The matchup between the Baltimore Ravens offensive line and New England Patriots defensive tackle Vince Wilfork could decide the AFC Championship Game. That's certainly the case if last year's encounter is anything to go by.
Wilfork destroyed the Ravens offense from start to finish. He wrecked the running game and crushed the pass pocket.
The Ravens' hopes of containing him will involve relying on a revamped offensive line—that front five was superb against the Denver Broncos in the Divisional round.
Here is a breakdown of this crucial matchup.
The Battle for Supremacy on the Ground
Wilfork is the Patriots' best weapon against the run. Head coach Bill Belichick uses the mammoth tackle in a variety of ways to clog the rushing lanes. A look back at last year's AFC Championship Game shows one way how.
In the screen shot below, the Patriots have aligned their 4-3 personnel in a 3-4/5-2 hybrid front. Wilfork is the key and is aligned in the 5-technique, defensive-end position.
His alignment is shown in the highlighted portion:
The Patriots are challenging the strength of the Ravens' run front, notably the right side. Wilfork is tasked with holding the point of attack against tackle Michael Oher and guard Marshal Yanda.
The screen shot below shows Wilfork's dominance against the run. He wins off the snap and pushes Yanda into the backfield.
His command of two gaps is shown in the highlighted portion:
This allows Brandon Deaderick (71), to scrape off his block and eventually tackle Ray Rice for no gain. Deaderick's path to the ball-carrier is indicated by the red arrow.
Combating Wilfork and the Patriots' run fronts won't be easy, but the Ravens will feel confident after their exploits in Denver. Their offensive line used tandem and mobile blocking to knock open holes for Rice.
One of the keys was their ability to create running lanes from three-wide-receiver sets. The screen shot below shows one such example on a key play from the third quarter:
The Ravens are aligned in a three-receiver look, with a tight end lined up next to left tackle Bryant McKinnie.
They soon use double-teaming on the inside and mobile blocking to create a huge hole. The screen shot below shows how:
The tight end on the left side, Dennis Pitta, plays a key role in setting the edge. This is shown in the highlighted portion. Pitta's block allows McKinnie to crash down inside and form a double-team block with the left guard, Kelechi Osemele.
The Ravens then pull right guard Yanda behind this tandem blocking. Yanda's path is indicated by the red arrow.
The play succeeds in creating a major hole for Rice, shown in the screen shot below:
Using Yanda (73), as a pulling, lead blocker, allows him to take out a linebacker. The highlighted portion shows McKinnie and Osemele combining first on the defensive tackle, before McKinnie moves up to block the other linebacker. Rice now has major open field to aim for, indicated by the blue arrow.
Last year the Ravens attempted to block the Patriots simply with a man on a man. The running game suffered, and Rice was held to just 67 yards on 21 carries.
If they want a repeat of last week's 30 rushes for 131 yards, the Ravens must use double-teams and mobility to best Wilfork and company.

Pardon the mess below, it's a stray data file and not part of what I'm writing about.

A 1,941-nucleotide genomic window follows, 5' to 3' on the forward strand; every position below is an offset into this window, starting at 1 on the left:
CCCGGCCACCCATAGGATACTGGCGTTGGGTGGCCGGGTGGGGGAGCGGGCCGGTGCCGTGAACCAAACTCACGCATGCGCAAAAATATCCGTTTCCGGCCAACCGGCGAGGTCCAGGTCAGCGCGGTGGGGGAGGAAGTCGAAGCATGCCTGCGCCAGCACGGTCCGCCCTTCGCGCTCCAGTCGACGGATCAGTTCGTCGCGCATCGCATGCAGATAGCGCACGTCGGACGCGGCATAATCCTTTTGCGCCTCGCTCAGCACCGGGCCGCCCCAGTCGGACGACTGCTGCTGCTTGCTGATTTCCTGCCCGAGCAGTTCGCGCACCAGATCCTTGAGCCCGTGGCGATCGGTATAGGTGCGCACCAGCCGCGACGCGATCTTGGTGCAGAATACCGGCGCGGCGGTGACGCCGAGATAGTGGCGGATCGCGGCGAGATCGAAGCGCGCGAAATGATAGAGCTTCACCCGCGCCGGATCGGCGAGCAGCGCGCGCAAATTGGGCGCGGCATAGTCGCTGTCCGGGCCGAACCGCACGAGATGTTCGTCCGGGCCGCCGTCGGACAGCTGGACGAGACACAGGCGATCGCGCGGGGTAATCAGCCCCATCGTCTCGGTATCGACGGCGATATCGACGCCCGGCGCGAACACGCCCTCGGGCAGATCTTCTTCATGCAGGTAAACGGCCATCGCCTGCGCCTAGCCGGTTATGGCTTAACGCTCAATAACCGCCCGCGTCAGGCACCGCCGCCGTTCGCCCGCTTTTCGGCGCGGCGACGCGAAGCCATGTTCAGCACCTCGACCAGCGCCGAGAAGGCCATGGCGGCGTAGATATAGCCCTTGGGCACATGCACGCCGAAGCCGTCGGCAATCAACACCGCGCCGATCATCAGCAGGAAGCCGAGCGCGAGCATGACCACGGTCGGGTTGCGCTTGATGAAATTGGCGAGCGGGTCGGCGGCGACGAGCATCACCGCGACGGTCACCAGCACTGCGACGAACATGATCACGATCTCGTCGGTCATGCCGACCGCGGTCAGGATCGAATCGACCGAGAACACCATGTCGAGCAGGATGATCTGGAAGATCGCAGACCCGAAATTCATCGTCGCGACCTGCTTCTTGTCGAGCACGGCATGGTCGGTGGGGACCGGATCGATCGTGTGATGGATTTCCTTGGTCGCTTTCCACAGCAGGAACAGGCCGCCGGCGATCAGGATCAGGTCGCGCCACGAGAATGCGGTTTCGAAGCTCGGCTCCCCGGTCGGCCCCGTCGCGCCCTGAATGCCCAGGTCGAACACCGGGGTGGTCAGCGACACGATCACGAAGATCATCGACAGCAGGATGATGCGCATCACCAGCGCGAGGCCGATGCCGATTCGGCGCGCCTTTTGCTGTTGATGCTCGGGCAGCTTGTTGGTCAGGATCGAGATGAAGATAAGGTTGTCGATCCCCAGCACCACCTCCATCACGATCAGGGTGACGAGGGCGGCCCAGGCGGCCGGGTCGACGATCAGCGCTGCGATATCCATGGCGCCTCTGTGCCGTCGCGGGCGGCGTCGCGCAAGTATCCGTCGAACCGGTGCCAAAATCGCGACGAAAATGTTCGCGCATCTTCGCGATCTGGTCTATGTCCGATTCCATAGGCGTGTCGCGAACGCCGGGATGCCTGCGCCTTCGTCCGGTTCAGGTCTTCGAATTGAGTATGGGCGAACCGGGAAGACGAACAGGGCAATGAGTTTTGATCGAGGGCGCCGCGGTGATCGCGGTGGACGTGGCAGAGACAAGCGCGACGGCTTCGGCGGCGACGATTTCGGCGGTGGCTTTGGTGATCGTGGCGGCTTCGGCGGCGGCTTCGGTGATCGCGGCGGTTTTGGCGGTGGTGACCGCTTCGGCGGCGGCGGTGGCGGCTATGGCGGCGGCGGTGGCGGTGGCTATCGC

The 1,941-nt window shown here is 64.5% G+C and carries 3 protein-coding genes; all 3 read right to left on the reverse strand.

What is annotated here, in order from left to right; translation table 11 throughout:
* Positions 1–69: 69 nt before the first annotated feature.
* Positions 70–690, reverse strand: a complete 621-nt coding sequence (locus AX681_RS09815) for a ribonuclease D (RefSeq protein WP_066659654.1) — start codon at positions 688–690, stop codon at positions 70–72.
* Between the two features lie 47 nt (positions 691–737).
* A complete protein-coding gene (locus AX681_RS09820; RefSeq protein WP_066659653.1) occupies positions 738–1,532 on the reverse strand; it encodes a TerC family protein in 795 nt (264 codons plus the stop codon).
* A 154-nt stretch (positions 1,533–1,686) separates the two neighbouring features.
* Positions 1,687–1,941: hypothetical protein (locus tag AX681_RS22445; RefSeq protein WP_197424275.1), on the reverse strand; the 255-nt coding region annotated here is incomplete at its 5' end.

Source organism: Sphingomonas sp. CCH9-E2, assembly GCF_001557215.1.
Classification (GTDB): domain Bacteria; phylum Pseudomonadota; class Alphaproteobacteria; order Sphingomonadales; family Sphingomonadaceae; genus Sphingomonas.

That concludes a look at the running game, but how will the Ravens fair against Wilfork in pass protection?
Protecting/Collapsing the Pass Pocket
Just like in the running game, the Patriots can rely on Wilfork to disrupt the pass pocket. The Ravens found this out to their cost last year and must make Wilfork the focus of their pass protection.
The screen shot below shows how easily Wilfork uses his size and strength to collapse the pocket. He is lined up as a shaded 3-technique, just to the guard side of the guard-tackle gap. Wilfork's alignment is shown by the highlighted portion:
Just like in the running game, the Ravens made the mistake of relying on single, head-up blocking. The screen shot below shows how they soon paid a heavy price for their error in judgement:
Wilfork pushes the left guard right back into Flacco, giving him limited vision downfield and preventing him from stepping up to launch a throw. Wilfork's pressure forces Flacco out of the pocket. He was eventually chased down and sacked by Mark Anderson (95), for a key loss.
When the two teams met again in Week 3 of this season, the Ravens appeared to have learned their lesson.
The screen shot below shows how they paid more attention to Wilfork as a pass-rush threat:
Again Wiflork is lined in the 3-technique, shown in the highlighted portion. Only this time, he has taken a wider, more obvious pass-rushing angle in the guard-tackle gap.
However, the Ravens are now ready to counter. The screen shot below shows how they focus their protection on Wilfork:
At the snap, the Ravens double-team Wilfork inside with both the left guard and center. This gives Flacco a clean pocket. He was able to step up and deliver a 20-yard strike to Jacoby Jones for a vital gain in a tense fourth quarter.
Although the Patriots boast useful edge rushers in Chandler Jones and Rob Ninkovich, Wilfork is the biggest threat to Flacco. The Patriots will likely concentrate most of their efforts on pressuring Flacco, a static pocket-passer, through the middle.
The Ravens must make Wilfork the focus of their protection scheme if they are going to give Flacco time to work deep.
Wilfork was the key to New England's win last season. If the Ravens take their chances with single blocking, he will destroy both the running game and the pass pocket.
The Ravens must use the same brand of double-teaming and pulling linemen that enabled their offensive line to dominate the Broncos. Belichick will likely counter by shifting Wilfork across the formation away from the line strength.
If they can shut down Wilfork, the Ravens will put up points on Belichick's defense.
All screen shots courtesy of CBS Sports, NBC Sports and NFL GamePass.